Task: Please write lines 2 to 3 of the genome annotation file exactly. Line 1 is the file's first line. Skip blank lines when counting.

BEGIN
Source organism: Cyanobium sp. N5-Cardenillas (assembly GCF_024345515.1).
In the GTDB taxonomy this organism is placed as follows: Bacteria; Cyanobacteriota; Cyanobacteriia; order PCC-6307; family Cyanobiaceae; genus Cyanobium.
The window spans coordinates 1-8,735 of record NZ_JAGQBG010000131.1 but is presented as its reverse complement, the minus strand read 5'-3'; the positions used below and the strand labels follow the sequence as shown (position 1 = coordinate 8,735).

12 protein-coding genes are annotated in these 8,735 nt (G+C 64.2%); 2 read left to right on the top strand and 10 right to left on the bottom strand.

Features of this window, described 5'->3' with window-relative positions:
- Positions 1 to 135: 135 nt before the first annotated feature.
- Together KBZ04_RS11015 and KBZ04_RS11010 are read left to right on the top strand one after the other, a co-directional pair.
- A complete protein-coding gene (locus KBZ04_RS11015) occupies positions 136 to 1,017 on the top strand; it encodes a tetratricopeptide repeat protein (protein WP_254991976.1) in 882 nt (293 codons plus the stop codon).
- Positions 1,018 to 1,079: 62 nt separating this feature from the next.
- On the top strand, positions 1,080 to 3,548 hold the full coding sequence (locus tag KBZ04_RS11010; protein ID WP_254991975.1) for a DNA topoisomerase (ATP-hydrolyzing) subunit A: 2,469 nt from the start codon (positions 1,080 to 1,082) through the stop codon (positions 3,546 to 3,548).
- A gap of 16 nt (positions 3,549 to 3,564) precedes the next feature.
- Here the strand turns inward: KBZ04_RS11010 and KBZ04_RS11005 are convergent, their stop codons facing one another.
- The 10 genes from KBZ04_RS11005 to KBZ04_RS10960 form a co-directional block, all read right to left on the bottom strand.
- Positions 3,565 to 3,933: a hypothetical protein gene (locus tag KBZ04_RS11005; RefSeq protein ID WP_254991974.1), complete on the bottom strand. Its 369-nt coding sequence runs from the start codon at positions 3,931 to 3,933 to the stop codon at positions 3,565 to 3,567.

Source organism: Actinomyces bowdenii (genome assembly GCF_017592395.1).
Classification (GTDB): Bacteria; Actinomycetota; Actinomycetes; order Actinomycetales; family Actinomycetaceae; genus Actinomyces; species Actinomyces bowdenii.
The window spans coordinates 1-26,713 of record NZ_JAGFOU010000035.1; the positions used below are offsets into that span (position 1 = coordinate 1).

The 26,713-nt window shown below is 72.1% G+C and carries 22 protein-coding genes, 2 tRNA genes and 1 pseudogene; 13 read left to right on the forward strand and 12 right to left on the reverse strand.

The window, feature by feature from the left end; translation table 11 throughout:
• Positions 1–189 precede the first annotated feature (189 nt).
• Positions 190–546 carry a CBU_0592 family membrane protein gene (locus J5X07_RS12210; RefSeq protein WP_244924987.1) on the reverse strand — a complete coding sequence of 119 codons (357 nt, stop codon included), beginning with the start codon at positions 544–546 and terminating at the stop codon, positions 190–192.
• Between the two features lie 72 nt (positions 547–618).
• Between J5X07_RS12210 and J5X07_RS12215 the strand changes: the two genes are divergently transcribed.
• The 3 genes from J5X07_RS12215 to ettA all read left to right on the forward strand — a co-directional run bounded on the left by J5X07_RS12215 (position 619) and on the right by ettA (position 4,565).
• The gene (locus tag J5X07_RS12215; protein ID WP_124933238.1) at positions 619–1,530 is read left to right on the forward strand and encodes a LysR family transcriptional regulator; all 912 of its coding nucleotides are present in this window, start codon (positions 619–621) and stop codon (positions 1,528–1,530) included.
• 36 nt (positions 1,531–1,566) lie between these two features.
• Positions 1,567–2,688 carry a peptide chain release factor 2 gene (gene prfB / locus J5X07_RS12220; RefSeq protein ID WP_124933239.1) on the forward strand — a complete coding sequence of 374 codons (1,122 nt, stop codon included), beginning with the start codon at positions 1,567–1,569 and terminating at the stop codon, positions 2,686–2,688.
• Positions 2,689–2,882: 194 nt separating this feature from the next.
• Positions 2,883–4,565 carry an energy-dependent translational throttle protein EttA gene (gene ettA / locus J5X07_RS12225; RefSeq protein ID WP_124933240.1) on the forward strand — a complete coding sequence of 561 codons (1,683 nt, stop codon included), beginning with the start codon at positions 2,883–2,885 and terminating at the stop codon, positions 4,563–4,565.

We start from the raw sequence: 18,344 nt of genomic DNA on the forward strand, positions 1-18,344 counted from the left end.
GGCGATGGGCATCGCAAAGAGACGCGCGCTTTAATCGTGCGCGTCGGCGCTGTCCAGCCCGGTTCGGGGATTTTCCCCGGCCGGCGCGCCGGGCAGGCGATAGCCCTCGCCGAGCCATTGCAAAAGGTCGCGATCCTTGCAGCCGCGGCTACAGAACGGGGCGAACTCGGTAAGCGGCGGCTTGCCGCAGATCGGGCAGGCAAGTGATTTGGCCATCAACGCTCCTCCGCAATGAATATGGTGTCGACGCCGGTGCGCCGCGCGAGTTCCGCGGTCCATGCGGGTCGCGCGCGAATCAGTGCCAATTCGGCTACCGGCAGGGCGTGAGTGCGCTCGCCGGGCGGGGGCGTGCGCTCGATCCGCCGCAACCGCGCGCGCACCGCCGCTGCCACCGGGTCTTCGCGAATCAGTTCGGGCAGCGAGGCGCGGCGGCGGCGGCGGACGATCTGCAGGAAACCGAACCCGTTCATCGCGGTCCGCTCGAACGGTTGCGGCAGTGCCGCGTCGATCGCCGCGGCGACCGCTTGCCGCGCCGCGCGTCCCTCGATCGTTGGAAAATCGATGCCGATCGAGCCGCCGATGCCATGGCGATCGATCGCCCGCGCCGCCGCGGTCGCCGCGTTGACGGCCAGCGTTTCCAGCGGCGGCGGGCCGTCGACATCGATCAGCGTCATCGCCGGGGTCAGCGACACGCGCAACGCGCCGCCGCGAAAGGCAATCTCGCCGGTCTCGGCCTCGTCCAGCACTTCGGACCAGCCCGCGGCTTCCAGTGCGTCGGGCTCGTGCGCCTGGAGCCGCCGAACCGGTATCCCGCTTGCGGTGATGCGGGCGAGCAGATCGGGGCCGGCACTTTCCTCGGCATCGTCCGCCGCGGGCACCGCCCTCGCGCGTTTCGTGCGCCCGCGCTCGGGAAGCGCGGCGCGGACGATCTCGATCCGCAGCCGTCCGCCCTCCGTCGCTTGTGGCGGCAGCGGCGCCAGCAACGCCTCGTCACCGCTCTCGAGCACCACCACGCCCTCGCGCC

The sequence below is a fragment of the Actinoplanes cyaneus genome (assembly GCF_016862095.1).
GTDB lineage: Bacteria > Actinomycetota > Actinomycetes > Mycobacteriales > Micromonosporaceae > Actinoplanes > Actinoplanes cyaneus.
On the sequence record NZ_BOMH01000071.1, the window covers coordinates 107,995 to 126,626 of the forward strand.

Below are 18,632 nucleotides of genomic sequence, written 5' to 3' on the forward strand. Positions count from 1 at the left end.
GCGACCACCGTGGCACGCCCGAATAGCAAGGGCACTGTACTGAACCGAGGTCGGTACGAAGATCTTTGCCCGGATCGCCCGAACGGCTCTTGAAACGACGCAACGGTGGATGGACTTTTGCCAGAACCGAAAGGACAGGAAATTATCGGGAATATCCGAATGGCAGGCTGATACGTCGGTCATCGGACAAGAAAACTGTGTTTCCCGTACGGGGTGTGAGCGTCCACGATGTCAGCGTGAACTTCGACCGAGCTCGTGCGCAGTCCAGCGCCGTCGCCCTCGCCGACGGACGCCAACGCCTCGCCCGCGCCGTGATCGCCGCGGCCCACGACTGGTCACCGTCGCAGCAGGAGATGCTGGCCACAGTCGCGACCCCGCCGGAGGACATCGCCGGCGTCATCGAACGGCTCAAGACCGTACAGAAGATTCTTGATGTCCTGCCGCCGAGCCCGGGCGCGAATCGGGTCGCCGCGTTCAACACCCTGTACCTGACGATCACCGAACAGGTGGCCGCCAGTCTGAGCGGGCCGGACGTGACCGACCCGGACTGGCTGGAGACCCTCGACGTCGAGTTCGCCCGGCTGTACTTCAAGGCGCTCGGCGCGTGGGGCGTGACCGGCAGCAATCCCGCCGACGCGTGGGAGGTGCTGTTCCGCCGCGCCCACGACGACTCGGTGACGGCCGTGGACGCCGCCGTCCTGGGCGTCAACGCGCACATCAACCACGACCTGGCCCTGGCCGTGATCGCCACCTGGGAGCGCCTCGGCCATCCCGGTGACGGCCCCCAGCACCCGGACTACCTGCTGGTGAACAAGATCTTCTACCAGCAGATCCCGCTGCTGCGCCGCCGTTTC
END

In the GTDB taxonomy this organism is placed as follows: Bacteria; Cyanobacteriota; Cyanobacteriia; order PCC-6307; family Cyanobiaceae; genus Cyanobium.
The window spans coordinates 1-8,735 of record NZ_JAGQBG010000131.1 but is presented as its reverse complement, the minus strand read 5'-3'; the positions used below and the strand labels follow the sequence as shown (position 1 = coordinate 8,735).